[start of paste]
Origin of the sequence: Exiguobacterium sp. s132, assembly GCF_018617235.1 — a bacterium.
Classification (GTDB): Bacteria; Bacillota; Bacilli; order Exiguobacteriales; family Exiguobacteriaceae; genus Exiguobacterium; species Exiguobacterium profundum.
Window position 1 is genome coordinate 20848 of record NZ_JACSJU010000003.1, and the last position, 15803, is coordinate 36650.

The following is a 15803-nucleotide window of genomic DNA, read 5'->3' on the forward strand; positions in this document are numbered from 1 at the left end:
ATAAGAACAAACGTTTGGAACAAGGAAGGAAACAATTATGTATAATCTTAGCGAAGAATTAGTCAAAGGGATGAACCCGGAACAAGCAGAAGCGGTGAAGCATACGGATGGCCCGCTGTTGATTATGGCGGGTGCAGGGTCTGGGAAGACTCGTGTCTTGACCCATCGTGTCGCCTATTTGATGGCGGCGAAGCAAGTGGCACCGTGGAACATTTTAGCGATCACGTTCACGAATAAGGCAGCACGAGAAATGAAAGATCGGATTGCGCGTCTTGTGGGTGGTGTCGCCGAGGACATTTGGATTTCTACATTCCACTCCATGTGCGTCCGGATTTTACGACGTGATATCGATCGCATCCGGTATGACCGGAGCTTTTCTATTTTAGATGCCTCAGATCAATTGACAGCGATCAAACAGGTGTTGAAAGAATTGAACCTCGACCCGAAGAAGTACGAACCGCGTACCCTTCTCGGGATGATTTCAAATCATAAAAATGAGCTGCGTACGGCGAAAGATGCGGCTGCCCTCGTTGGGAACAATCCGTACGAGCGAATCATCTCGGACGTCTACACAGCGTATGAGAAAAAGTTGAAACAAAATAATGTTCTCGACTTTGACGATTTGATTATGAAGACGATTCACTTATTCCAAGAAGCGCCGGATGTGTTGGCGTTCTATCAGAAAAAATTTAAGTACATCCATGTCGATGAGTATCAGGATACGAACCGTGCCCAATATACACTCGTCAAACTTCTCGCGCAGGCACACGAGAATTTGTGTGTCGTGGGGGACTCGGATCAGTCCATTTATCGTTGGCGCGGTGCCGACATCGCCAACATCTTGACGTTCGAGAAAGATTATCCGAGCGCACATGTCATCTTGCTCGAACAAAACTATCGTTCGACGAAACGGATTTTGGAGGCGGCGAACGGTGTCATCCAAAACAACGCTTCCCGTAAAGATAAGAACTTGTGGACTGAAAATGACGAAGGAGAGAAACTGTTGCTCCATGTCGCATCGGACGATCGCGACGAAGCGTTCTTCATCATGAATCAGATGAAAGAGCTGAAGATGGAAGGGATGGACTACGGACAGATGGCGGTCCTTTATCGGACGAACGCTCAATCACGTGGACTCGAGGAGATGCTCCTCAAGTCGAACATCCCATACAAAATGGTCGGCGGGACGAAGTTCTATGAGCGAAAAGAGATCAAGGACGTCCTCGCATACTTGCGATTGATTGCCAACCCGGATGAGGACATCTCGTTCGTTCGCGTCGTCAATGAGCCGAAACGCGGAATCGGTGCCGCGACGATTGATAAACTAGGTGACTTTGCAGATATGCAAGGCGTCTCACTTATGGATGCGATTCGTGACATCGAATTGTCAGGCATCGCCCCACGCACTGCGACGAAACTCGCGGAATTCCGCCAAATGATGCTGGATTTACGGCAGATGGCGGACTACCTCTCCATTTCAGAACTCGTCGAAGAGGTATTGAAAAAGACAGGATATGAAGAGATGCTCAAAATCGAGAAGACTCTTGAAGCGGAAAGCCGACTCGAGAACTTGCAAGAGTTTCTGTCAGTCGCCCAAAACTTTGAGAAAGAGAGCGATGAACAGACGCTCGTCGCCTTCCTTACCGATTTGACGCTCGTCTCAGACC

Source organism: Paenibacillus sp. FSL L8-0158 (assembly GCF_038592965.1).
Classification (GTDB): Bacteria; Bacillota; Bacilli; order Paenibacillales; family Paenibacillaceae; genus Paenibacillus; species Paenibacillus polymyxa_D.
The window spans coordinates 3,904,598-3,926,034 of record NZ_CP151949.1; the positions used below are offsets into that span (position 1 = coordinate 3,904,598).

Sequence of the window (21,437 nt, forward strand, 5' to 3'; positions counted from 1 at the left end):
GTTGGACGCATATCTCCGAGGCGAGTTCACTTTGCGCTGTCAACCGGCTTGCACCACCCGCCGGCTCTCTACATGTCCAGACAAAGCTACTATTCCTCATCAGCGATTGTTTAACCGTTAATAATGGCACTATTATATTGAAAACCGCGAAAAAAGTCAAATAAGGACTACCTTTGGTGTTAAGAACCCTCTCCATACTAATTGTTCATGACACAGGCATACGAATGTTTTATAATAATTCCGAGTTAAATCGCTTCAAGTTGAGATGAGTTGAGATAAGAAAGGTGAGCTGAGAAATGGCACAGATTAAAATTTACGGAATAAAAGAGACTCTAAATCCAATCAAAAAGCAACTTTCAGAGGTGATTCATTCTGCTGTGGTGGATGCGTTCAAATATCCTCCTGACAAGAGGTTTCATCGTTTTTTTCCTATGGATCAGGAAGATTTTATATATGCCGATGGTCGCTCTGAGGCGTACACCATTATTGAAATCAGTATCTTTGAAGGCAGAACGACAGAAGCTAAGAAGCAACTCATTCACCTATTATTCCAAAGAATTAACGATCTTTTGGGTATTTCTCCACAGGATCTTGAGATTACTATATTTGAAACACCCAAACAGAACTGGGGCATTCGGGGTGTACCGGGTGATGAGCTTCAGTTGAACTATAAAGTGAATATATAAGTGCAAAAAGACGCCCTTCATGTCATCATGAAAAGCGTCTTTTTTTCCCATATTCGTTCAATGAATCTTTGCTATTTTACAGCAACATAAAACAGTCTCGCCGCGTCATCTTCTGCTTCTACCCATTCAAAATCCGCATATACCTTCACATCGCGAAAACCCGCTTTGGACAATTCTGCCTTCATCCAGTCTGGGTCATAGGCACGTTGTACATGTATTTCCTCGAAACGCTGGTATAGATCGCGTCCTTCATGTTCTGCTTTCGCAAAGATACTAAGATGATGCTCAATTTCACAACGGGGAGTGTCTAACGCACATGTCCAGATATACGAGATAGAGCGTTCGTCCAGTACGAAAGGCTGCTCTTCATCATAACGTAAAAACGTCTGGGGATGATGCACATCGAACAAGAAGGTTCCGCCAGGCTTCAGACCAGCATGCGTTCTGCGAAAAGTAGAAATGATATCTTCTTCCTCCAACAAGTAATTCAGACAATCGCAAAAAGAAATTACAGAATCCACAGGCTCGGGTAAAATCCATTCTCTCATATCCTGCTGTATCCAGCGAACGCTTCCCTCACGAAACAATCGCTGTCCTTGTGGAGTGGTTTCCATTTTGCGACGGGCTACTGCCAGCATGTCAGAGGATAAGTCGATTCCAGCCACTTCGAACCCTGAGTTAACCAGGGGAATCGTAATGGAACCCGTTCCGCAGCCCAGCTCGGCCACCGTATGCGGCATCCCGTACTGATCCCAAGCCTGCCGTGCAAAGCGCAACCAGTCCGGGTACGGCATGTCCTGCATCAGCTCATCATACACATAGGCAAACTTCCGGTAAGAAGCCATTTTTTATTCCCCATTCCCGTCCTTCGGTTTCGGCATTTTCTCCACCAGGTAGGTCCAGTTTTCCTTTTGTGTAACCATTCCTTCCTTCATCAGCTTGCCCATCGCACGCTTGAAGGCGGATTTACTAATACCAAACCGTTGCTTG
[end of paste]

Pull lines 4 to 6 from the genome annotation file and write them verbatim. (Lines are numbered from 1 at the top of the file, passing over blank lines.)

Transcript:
The following is a 15803-nucleotide window of genomic DNA, read 5'->3' on the forward strand; positions in this document are numbered from 1 at the left end:
ATAAGAACAAACGTTTGGAACAAGGAAGGAAACAATTATGTATAATCTTAGCGAAGAATTAGTCAAAGGGATGAACCCGGAACAAGCAGAAGCGGTGAAGCATACGGATGGCCCGCTGTTGATTATGGCGGGTGCAGGGTCTGGGAAGACTCGTGTCTTGACCCATCGTGTCGCCTATTTGATGGCGGCGAAGCAAGTGGCACCGTGGAACATTTTAGCGATCACGTTCACGAATAAGGCAGCACGAGAAATGAAAGATCGGATTGCGCGTCTTGTGGGTGGTGTCGCCGAGGACATTTGGATTTCTACATTCCACTCCATGTGCGTCCGGATTTTACGACGTGATATCGATCGCATCCGGTATGACCGGAGCTTTTCTATTTTAGATGCCTCAGATCAATTGACAGCGATCAAACAGGTGTTGAAAGAATTGAACCTCGACCCGAAGAAGTACGAACCGCGTACCCTTCTCGGGATGATTTCAAATCATAAAAATGAGCTGCGTACGGCGAAAGATGCGGCTGCCCTCGTTGGGAACAATCCGTACGAGCGAATCATCTCGGACGTCTACACAGCGTATGAGAAAAAGTTGAAACAAAATAATGTTCTCGACTTTGACGATTTGATTATGAAGACGATTCACTTATTCCAAGAAGCGCCGGATGTGTTGGCGTTCTATCAGAAAAAATTTAAGTACATCCATGTCGATGAGTATCAGGATACGAACCGTGCCCAATATACACTCGTCAAACTTCTCGCGCAGGCACACGAGAATTTGTGTGTCGTGGGGGACTCGGATCAGTCCATTTATCGTTGGCGCGGTGCCGACATCGCCAACATCTTGACGTTCGAGAAAGATTATCCGAGCGCACATGTCATCTTGCTCGAACAAAACTATCGTTCGACGAAACGGATTTTGGAGGCGGCGAACGGTGTCATCCAAAACAACGCTTCCCGTAAAGATAAGAACTTGTGGACTGAAAATGACGAAGGAGAGAAACTGTTGCTCCATGTCGCATCGGACGATCGCGACGAAGCGTTCTTCATCATGAATCAGATGAAAGAGCTGAAGATGGAAGGGATGGACTACGGACAGATGGCGGTCCTTTATCGGACGAACGCTCAATCACGTGGACTCGAGGAGATGCTCCTCAAGTCGAACATCCCATACAAAATGGTCGGCGGGACGAAGTTCTATGAGCGAAAAGAGATCAAGGACGTCCTCGCATACTTGCGATTGATTGCCAACCCGGATGAGGACATCTCGTTCGTTCGCGTCGTCAATGAGCCGAAACGCGGAATCGGTGCCGCGACGATTGATAAACTAGGTGACTTTGCAGATATGCAAGGCGTCTCACTTATGGATGCGATTCGTGACATCGAATTGTCAGGCATCGCCCCACGCACTGCGACGAAACTCGCGGAATTCCGCCAAATGATGCTGGATTTACGGCAGATGGCGGACTACCTCTCCATTTCAGAACTCGTCGAAGAGGTATTGAAAAAGACAGGATATGAAGAGATGCTCAAAATCGAGAAGACTCTTGAAGCGGAAAGCCGACTCGAGAACTTGCAAGAGTTTCTGTCAGTCGCCCAAAACTTTGAGAAAGAGAGCGATGAACAGACGCTCGTCGCCTTCCTTACCGATTTGACGCTCGTCTCAGACC

Source organism: Paenibacillus sp. FSL L8-0158 (assembly GCF_038592965.1).